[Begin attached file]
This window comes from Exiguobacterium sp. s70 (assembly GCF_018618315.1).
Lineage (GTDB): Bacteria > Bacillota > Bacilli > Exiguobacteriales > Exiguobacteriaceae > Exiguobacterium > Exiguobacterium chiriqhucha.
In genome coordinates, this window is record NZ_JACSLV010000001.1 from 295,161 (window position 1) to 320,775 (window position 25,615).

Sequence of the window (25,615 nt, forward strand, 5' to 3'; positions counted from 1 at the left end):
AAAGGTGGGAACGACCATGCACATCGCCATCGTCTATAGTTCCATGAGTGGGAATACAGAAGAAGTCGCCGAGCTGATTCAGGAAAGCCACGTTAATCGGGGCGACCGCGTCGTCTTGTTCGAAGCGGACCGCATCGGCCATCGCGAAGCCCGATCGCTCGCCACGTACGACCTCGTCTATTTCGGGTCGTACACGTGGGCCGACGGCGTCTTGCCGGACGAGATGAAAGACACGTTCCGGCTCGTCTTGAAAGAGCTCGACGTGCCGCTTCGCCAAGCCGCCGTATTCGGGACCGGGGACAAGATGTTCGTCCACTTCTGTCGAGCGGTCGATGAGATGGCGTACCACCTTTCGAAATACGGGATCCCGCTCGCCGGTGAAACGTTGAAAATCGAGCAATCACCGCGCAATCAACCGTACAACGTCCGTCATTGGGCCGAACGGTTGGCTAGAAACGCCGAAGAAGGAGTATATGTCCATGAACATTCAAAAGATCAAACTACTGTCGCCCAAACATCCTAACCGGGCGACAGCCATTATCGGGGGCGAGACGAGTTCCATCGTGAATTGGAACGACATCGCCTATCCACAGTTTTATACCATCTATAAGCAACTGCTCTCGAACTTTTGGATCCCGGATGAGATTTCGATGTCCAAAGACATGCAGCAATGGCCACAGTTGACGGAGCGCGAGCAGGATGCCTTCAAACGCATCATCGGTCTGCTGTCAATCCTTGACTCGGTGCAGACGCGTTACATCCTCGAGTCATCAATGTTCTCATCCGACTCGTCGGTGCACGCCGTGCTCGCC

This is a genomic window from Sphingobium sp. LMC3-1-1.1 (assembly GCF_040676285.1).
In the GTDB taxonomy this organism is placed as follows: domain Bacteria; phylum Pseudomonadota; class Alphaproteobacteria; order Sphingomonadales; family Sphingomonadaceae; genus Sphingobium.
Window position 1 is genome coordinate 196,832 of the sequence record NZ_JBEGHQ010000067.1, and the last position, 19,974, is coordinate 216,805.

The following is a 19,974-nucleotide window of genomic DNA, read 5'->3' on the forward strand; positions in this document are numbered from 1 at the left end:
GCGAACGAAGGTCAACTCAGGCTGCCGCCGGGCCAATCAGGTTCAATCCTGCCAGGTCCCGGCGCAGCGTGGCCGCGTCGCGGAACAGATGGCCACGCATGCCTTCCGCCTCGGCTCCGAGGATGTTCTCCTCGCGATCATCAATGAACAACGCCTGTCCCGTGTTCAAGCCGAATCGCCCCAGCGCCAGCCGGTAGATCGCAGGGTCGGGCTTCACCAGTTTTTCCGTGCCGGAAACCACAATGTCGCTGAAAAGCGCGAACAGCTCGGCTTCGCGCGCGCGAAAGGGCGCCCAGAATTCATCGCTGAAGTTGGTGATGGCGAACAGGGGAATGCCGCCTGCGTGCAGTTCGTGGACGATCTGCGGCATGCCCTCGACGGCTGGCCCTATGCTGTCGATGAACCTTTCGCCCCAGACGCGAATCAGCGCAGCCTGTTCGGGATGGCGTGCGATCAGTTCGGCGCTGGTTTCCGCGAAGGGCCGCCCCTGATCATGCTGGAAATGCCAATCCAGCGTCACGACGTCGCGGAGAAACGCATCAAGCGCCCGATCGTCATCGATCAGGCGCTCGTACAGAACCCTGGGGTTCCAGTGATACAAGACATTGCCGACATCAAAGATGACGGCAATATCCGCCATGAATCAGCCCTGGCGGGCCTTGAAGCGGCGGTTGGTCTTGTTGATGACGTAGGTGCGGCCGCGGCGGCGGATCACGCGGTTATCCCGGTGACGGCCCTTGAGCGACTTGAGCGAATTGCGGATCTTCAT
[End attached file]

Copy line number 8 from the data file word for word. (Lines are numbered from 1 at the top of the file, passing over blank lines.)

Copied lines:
Window position 1 is genome coordinate 196,832 of the sequence record NZ_JBEGHQ010000067.1, and the last position, 19,974, is coordinate 216,805.